Zero-Determinant Strategies in Iterated Public Goods Game.
Bottom Line:
A player adopting zero-determinant strategies is able to pin the expected payoff of the opponents or to enforce a linear relationship between his own payoff and the opponents' payoff, in a unilateral way.This paper considers zero-determinant strategies in the iterated public goods game, a representative multi-player game where in each round each player will choose whether or not to put his tokens into a public pot, and the tokens in this pot are multiplied by a factor larger than one and then evenly divided among all players.The analytical and numerical results exhibit a similar yet different scenario to the case of two-player games: (i) with small number of players or a small multiplication factor, a player is able to unilaterally pin the expected total payoff of all other players; (ii) a player is able to set the ratio between his payoff and the total payoff of all other players, but this ratio is limited by an upper bound if the multiplication factor exceeds a threshold that depends on the number of players.
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PubMed Central - PubMed
Affiliation: CompleX Lab, Web Sciences Center, University of Electronic Science and Technology of China, Chengdu 611731, China.
ABSTRACT
Recently, Press and Dyson have proposed a new class of probabilistic and conditional strategies for the two-player iterated Prisoner's Dilemma, so-called zero-determinant strategies. A player adopting zero-determinant strategies is able to pin the expected payoff of the opponents or to enforce a linear relationship between his own payoff and the opponents' payoff, in a unilateral way. This paper considers zero-determinant strategies in the iterated public goods game, a representative multi-player game where in each round each player will choose whether or not to put his tokens into a public pot, and the tokens in this pot are multiplied by a factor larger than one and then evenly divided among all players. The analytical and numerical results exhibit a similar yet different scenario to the case of two-player games: (i) with small number of players or a small multiplication factor, a player is able to unilaterally pin the expected total payoff of all other players; (ii) a player is able to set the ratio between his payoff and the total payoff of all other players, but this ratio is limited by an upper bound if the multiplication factor exceeds a threshold that depends on the number of players. No MeSH data available. |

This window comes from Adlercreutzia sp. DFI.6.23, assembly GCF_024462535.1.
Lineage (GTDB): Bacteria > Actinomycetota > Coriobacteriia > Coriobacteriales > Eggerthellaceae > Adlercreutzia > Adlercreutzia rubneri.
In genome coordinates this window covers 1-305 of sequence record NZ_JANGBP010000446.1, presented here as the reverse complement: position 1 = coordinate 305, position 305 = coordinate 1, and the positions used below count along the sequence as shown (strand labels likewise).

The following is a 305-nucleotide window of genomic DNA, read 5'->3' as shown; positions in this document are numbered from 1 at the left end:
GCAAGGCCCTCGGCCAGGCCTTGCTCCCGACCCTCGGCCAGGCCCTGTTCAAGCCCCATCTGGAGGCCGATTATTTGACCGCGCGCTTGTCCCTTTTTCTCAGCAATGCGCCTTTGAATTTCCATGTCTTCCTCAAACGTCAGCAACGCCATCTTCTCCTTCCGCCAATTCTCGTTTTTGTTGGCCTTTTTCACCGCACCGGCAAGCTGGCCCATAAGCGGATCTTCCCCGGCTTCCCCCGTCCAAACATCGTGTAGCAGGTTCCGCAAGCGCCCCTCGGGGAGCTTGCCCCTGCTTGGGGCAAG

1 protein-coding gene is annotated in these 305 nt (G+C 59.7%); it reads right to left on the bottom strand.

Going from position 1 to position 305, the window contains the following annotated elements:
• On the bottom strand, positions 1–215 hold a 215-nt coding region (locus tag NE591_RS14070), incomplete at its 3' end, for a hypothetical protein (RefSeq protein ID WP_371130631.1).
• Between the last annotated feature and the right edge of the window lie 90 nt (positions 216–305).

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Mentions: where denotes the relation between pC,N−1 and pD,0. The opponents’ total payoff thus depends on the number of players N, the multiplication factor r and the parameter γ. Player 1 can thus adjust the opponents’ total payoff by adopting strategies that results in different values of γ. Note that the same equalizer effect can be realized by different equalizer strategies with the same γ. Figure 2 shows the relationship between player 1’s payoff and the other two players’ average payoff in a three-player IPGG, when player 1 adopts non-ZD and ZD strategies while his opponents adopt random strategies. Under different equalizer strategies, the average payoff of the opponents varies. By inspection on equation (10), a large pC,N−1 or a small pD,0 brings a small γ, and consequently increases the total payoff of the opponents. The range of possible total payoff of the opponents is also strongly affected by r and N: (i) when , player can set this value from (N − 1) to r(N − 1), or equivalently, he can set the average payoff of co-players from 1 to r; (ii) when , the feasible region shrinks as the increase of r; and (iii) when , player can only fix the opponents’ total payoff to (see more detail in Supplementary Methods). |
View Article: PubMed Central - PubMed
Affiliation: CompleX Lab, Web Sciences Center, University of Electronic Science and Technology of China, Chengdu 611731, China.
No MeSH data available.